Are Your Part Time Employees “In or Out” OR “In and Out?”

Posted by Maria T. Hurd, CPA, RPA

For 403(b) plan eligibility determinations, the IRS says that “Once In, Always In” is much better than “In and Out,” so are your part-time employees “In or Out” or “In and Out”?

Part-time workers and transient workers have always posed a challenge for plan sponsors trying to determine retirement plan eligibility. For 403(b) plans, universal availability rules and the related ability to exclude employees that work less than 20 hours a week added a layer of complications, especially when employees teetered over and under the threshold from one year to the next.

The Case for “Once In, Always In”

For the last two decades, we have used “once-in, always-in” criteria when evaluating whether our 403(b) audit clients accurately classified as eligible any and all employees who were initially excluded during the first twelve months of employment, but who worked 1,000 hours in any subsequent plan year. We based our criteria on the provisions in the regulations that the part-time exclusion was only valid if the employee had worked fewer than 1,000 hours in EACH plan year after the first twelve months of employment. In our view, any employee who achieved 1,000 hours of work once should become permanently eligible to participate in the plan because they could no longer meet the requirement to have worked less than 1,000 hours EACH plan year after their initial twelve months of employment. Hence, they could no longer be excluded and therefore: “Once In, Always In.”

The (Bad) Case for “In and Out”

However, some 403(b) plan sponsors had interpreted the regulations to indicate that eligibility to the plan after the first twelve months of employment was an annual determination based on a twelve-month lookback of the part-time person’s hours. To them, the word “each” in the regulations did not mean that the person had to have worked fewer than 1,000 hours every (each) year prior to becoming permanently eligible. In turn, it meant that the determination was made “each” year, based on the previous year’s hours worked. In these cases, employees were allowed to defer or banned from deferring each year, based on the number of hours they had worked in the prior plan year.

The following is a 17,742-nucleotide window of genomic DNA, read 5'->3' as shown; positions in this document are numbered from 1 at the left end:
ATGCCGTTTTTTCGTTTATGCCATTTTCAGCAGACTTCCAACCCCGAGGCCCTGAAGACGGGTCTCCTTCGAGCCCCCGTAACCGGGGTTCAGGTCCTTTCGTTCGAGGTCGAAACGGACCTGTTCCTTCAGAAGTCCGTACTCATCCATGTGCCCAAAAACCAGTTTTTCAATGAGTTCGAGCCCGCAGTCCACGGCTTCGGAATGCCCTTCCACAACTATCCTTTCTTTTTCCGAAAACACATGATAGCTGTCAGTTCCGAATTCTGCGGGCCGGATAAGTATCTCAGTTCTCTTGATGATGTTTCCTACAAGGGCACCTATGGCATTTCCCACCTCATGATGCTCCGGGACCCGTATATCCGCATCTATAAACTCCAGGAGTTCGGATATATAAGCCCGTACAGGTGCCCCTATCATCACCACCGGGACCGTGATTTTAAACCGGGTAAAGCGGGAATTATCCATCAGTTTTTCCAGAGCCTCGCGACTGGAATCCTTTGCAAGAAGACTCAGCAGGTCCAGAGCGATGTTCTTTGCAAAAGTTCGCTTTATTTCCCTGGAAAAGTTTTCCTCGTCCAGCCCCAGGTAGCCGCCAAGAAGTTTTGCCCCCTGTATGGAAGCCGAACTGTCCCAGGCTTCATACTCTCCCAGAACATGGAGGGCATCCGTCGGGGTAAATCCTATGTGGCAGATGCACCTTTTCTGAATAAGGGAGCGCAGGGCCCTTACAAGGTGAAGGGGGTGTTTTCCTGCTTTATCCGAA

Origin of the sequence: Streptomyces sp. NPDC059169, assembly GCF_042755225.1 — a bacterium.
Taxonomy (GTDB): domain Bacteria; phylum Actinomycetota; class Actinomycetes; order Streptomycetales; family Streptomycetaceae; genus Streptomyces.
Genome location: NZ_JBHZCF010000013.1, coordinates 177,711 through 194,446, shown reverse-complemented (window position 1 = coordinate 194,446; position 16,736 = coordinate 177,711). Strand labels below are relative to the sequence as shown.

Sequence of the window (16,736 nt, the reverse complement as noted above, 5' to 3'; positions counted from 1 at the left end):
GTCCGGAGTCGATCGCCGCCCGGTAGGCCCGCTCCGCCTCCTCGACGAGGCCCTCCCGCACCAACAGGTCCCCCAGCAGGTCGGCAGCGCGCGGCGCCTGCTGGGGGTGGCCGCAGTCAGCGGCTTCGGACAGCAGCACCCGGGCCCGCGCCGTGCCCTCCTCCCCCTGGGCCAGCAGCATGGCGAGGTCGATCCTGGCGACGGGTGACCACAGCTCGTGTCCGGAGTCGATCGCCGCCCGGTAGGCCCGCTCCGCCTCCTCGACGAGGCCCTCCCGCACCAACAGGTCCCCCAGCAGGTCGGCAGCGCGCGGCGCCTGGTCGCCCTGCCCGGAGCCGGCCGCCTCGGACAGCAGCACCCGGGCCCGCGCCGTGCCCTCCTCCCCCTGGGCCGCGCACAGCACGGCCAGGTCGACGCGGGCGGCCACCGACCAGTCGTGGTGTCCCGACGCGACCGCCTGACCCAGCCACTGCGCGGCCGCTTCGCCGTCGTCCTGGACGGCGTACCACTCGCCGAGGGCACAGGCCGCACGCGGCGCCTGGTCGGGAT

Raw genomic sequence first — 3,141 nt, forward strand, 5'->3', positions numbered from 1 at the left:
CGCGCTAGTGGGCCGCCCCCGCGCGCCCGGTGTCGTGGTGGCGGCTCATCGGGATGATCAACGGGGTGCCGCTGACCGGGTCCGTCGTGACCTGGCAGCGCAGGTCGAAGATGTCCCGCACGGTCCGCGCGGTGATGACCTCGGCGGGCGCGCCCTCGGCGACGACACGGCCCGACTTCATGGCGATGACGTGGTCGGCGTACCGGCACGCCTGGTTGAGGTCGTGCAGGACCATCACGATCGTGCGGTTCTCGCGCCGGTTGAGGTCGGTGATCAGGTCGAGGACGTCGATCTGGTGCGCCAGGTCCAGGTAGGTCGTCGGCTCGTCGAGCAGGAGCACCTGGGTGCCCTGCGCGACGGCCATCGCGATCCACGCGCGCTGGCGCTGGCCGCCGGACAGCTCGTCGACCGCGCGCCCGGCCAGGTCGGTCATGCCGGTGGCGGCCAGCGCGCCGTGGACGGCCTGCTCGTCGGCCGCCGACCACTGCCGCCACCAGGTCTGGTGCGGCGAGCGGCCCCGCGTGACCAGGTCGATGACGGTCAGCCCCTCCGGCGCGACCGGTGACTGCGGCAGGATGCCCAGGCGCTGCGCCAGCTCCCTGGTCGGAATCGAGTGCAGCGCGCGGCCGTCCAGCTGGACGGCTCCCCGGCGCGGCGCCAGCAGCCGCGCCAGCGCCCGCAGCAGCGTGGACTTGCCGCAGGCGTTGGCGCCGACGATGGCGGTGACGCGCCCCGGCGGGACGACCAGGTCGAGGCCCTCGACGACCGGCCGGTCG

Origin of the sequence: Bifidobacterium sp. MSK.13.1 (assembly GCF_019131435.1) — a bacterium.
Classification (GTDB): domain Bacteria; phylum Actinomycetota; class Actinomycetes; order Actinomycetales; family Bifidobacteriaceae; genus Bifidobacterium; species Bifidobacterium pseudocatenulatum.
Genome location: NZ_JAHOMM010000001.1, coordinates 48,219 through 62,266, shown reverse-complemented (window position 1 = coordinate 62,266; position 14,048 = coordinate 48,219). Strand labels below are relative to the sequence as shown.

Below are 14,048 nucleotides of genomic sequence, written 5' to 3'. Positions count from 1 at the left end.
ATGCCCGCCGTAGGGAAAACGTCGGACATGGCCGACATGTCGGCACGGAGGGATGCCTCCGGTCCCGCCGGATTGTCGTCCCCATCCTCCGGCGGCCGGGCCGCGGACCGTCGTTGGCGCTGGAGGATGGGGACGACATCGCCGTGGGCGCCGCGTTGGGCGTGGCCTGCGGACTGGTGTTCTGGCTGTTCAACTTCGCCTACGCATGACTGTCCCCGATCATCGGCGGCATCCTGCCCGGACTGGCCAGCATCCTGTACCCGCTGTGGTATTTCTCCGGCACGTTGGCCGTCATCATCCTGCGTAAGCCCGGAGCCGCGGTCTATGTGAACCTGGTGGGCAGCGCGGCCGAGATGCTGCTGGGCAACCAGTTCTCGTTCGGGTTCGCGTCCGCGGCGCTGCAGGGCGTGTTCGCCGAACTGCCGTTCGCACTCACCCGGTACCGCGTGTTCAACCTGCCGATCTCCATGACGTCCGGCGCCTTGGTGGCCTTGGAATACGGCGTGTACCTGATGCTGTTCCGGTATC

The Problem

The IRS’ interpretation of the “Each” requirement states that:

 “for each plan year ending after the close of the 12-month period beginning on the date the employee’s employment commenced (or, if the plan so provides, each subsequent 12-month period), the employee worked fewer than 1,000 hours of service in the preceding 12-month period”,

which yields very different results from the “In and Out” method.

Plans that used the “In and Out” methodology were very unsettled to hear that adopting a preapproved document restated retroactively to 2010 would make their good faith interpretation of the rules become a costly operational error.

The Solution

Fortunately, IRS Notice 2018-95 provides a relief period for sponsors who have been using the “In and Out” eligibility methodology to transition to “Once In, Always In” prospectively. The IRS Notice has numerous examples of the specific application of the relief provisions to plans that use calendar year determination periods and hire date anniversary determination periods. In general, calendar-year plans that had been using an “In and Out” methodology had to comply with the “Once In, Always In” rules starting January 1, 2019.

Audit Implications

Based on the provisions of the Notice, during our 2020 audits of the 2019 plan years, we will not consider it an operational error if a participant was excluded from eligibility based on the number of hours worked during 2018, even if the participant had met the 1,000-hour threshold in a year prior to 2018. However, any previously excluded part-time employees who worked 1,000 hours in 2018 must have been classified as eligible during 2019. If that is not the case, the plan sponsor will have an operational error that will need to be corrected under the IRS’ Employee Plans Compliance Resolution System.

Photo by Jon Kenfield (License)